By The Numbers
For The Record
Vol. 30 No. 8 P. 34
According to the 2018 HIMSS Compensation Survey, female HIT executives now make this percentage less than their male counterparts. Female clinical managers have been the hardest hit, making 59 cents on the dollar compared with men in the same position.
According to data from the Office for Civil Rights, there were this number of breached paper or film records reported in April, comprising 80% of the 757,344 breached paper or film records reported in the first half of 2018 and making April the biggest month for paper record breaches so far this year. Most of the records—582,174—were attributed to a break-in at the California Department of Developmental Services during which, according to department reports, trespassers ransacked files, vandalized and stole property, and started a fire.
The University of Michigan's National Poll on Healthy Aging found that adults aged 50–80 who have set up a patient portal commonly use it to see test results (this percentage), request a prescription refill (43%), schedule an appointment (37%), request reminders about upcoming appointments (34%), get advice about a health problem (26%), update insurance or contact information (22%), and get a referral (13%).
The average salary for an HIT professional was about this amount, according to the 2018 HIMSS Compensation Survey. However, women and minorities made significantly less than their white male colleagues. On average, men made more than $123,000 annually, while women made just over $100,000. Nonwhite females experience "double-jeopardy," with an average salary that is nearly $26,000 less than that of a white male colleague.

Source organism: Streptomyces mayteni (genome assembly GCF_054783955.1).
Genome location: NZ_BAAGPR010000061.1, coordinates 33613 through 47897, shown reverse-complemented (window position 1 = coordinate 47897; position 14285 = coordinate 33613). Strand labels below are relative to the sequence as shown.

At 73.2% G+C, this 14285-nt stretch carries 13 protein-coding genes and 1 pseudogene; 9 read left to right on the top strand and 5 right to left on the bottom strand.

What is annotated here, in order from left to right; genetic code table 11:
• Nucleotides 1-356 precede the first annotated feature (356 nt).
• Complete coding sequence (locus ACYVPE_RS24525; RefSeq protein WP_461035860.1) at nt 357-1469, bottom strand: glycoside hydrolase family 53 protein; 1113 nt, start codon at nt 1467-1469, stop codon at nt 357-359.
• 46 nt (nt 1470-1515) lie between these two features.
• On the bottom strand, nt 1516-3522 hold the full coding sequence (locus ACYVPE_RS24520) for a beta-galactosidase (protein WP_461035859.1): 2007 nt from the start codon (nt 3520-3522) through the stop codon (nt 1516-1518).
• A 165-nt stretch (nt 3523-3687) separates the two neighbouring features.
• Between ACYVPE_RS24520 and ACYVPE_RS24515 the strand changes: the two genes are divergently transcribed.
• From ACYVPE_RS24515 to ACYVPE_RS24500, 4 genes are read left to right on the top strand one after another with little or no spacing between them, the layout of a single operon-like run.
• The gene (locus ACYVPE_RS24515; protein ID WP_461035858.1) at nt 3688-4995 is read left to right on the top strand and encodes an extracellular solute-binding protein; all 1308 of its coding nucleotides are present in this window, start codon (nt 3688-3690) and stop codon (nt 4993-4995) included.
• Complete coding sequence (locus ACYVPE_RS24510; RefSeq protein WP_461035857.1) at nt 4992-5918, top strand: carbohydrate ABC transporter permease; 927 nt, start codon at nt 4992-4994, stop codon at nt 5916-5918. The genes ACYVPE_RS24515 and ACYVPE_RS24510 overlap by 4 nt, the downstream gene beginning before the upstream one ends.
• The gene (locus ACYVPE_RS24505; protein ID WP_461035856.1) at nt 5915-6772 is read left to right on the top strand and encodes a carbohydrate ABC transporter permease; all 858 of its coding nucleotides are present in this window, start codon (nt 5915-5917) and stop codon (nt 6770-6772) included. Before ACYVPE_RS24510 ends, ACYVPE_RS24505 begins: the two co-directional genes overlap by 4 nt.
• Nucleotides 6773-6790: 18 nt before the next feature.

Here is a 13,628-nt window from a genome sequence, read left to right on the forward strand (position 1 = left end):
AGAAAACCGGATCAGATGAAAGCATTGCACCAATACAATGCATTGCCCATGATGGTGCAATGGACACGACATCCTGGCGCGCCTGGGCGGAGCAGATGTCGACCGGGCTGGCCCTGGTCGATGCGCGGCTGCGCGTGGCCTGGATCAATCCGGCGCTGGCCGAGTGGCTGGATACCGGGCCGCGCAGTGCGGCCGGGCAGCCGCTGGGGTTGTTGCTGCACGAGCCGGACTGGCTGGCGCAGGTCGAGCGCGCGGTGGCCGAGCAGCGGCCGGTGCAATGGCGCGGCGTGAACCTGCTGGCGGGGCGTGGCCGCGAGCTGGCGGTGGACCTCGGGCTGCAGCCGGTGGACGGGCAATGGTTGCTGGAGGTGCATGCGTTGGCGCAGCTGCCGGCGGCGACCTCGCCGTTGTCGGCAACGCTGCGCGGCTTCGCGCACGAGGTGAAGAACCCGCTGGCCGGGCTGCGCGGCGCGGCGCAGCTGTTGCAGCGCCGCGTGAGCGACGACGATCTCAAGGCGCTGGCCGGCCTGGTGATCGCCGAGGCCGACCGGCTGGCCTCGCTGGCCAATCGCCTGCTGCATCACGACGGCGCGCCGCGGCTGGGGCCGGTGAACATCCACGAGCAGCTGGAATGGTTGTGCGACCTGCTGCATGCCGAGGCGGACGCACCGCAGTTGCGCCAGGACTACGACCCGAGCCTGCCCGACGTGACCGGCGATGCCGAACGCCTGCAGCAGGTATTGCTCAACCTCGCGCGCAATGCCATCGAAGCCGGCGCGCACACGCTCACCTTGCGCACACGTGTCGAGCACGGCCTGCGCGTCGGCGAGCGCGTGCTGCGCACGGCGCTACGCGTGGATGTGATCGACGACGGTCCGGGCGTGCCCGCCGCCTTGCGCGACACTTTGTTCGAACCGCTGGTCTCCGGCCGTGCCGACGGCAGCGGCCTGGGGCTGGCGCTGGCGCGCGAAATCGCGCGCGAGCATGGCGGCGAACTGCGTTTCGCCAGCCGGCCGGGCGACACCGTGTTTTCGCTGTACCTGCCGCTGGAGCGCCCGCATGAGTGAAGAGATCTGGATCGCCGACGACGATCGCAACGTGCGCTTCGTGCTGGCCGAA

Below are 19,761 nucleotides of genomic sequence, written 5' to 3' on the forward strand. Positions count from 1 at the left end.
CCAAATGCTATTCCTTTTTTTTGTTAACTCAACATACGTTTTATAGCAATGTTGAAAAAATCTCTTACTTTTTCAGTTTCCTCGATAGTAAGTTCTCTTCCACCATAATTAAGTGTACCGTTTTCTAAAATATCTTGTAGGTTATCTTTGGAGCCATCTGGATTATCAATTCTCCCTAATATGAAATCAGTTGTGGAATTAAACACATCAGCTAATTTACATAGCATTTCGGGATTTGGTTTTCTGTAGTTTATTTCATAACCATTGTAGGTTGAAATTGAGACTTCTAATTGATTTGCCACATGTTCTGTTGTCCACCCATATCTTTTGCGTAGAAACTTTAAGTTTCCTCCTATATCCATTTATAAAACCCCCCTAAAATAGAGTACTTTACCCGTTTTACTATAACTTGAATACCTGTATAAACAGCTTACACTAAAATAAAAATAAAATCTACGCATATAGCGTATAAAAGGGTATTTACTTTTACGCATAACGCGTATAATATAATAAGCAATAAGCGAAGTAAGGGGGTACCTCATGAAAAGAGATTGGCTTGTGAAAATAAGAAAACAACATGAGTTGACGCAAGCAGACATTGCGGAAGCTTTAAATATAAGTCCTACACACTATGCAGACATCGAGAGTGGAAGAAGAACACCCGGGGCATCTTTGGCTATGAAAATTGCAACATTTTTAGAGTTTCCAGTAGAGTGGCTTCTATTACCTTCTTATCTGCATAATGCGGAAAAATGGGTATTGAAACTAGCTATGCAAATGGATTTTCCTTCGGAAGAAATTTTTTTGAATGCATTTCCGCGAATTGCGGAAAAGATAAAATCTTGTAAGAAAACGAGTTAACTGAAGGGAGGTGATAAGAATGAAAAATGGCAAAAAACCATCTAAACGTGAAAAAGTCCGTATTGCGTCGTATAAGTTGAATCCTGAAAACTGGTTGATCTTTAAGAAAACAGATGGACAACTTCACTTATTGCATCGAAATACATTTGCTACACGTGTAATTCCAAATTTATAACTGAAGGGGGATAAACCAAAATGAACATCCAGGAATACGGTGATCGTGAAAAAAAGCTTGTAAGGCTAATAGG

1 in 5
This number of patients said they have changed physicians because of long wait times, and 30% of patients said they have walked out of a medical appointment due to long wait times, according to Vitals' annual Physician Wait Time Report. Those who said they have excellent access to top-quality physicians were less likely to leave, compared with those who said they have poor health care access (20% vs 53%).
This percentage of respondents to a Health Catalyst survey rated their organization's success in improving patient safety either "somewhat good" or "very good." Only 11% rated their patient safety efforts as "poor," but on the other hand only 9% gave their efforts an "excellent" grade.
According to a Health Catalyst survey, top barriers to improving patient safety include ineffective IT (data quality, patient matching, reporting) and the lack of real-time warnings for possible harm events, which requires technology (this percentage); lack of resources, including staffing and budget (27%); organization structure, culture, or priorities (19%); lack of reimbursement for safety initiatives (10%); and changes in patient population and practice setting (9%).